Classes are Reference Data Types
Classes encapsulate the characteristics and capabilities of a type in a single, self contained unit
Allows you to encapsulate the data and the behaviour of an object in one place
Class modules allow you to create your own data types
Lets you define methods, properties and events

An object is an instance of a class
The behaviour a class is defined by the methods of that class.

public delegate void delMyDelegate(string sVariable); 
public delMyDelegate objDelegate;

public delegate void delMyDelegate(object sender, EventArgs e);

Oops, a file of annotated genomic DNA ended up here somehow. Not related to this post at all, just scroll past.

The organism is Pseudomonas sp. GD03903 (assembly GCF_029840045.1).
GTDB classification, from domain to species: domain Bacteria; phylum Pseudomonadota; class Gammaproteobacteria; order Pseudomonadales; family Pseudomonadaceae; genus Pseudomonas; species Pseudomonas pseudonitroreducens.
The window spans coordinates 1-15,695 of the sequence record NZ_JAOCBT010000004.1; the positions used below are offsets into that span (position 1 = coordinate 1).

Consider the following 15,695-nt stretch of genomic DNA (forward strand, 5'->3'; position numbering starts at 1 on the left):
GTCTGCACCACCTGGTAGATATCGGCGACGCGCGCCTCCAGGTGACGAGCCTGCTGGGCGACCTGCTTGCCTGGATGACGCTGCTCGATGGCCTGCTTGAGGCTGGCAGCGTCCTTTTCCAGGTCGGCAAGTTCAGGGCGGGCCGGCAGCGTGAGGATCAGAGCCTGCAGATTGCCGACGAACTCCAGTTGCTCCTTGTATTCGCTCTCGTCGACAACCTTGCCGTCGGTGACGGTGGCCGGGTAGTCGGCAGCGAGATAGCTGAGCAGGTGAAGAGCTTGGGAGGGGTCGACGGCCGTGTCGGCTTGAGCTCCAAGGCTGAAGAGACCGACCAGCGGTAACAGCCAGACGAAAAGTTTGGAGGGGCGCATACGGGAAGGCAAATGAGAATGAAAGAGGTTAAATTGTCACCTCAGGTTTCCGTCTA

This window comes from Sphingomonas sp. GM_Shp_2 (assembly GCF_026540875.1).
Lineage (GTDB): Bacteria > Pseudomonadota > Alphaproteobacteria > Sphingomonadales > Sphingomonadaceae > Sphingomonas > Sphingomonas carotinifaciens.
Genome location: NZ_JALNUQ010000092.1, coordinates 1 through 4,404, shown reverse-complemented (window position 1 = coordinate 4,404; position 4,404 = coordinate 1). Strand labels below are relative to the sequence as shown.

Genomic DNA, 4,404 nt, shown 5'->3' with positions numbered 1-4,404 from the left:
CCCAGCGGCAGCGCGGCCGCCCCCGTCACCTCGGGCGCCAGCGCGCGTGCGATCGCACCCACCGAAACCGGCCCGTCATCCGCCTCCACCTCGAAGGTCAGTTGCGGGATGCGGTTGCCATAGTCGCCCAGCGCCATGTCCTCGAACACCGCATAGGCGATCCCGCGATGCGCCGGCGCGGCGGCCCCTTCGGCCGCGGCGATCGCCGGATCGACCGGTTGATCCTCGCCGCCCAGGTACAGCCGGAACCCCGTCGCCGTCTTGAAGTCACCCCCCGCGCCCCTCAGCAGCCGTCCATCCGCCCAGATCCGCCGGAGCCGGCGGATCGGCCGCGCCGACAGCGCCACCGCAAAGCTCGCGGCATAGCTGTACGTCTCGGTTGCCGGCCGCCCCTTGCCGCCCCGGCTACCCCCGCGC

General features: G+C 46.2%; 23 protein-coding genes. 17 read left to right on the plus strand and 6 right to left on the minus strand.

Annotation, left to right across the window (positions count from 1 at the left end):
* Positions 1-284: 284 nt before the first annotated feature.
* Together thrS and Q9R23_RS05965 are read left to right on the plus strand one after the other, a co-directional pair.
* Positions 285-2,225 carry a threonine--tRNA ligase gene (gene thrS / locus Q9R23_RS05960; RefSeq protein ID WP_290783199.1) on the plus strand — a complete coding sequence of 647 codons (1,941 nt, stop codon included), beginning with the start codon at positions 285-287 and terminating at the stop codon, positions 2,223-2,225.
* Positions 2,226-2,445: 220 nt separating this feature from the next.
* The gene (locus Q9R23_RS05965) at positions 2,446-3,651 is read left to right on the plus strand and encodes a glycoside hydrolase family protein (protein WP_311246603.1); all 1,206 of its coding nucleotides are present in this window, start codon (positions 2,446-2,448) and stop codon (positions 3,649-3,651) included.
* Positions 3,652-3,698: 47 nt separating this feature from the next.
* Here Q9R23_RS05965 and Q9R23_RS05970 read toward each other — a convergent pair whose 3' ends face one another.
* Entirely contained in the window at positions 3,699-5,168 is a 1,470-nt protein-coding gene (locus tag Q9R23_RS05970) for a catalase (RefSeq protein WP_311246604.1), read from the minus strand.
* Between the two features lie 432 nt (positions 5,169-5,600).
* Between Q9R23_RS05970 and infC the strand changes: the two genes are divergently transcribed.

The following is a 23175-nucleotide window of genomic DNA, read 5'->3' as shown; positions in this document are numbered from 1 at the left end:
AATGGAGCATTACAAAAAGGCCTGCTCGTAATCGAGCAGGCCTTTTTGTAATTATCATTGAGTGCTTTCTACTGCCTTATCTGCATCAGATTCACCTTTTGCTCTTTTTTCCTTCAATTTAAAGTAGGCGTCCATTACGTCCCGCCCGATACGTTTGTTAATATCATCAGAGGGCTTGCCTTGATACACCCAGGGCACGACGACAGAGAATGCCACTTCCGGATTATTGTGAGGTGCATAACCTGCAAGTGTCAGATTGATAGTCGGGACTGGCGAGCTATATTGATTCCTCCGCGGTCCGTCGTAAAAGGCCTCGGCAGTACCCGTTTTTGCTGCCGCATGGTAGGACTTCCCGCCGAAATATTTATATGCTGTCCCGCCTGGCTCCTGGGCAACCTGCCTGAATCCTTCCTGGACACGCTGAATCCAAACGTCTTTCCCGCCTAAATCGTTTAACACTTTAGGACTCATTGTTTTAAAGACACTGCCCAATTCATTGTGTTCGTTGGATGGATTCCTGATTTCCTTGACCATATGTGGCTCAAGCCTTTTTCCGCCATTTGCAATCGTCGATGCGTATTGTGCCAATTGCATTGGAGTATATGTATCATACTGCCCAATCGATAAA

public event delMyDelegate objDelegate;
protected virtual void OnRestore(EventArgs e)
   delMyDelegate(this, e);




public static clsMyClass

public static string MyVariable;

public static MyMethod()


public override object DefaultNewRowValue

public clsDataGridViewColumn_2() : base(new clsDataGridViewTextBoxCell_2)

if myObject is clsClass


Creating an instance of a class allows you to call other members on the object


There is a fundamental difference between a method's visibility and its accessibility
Any method in a class declaration is visible (regardless of its protection level)
For a derived class to override a method it just has to be visible, not accessible
Members are accessible through object references
Methods, properties and indexers have an implied "this" reference

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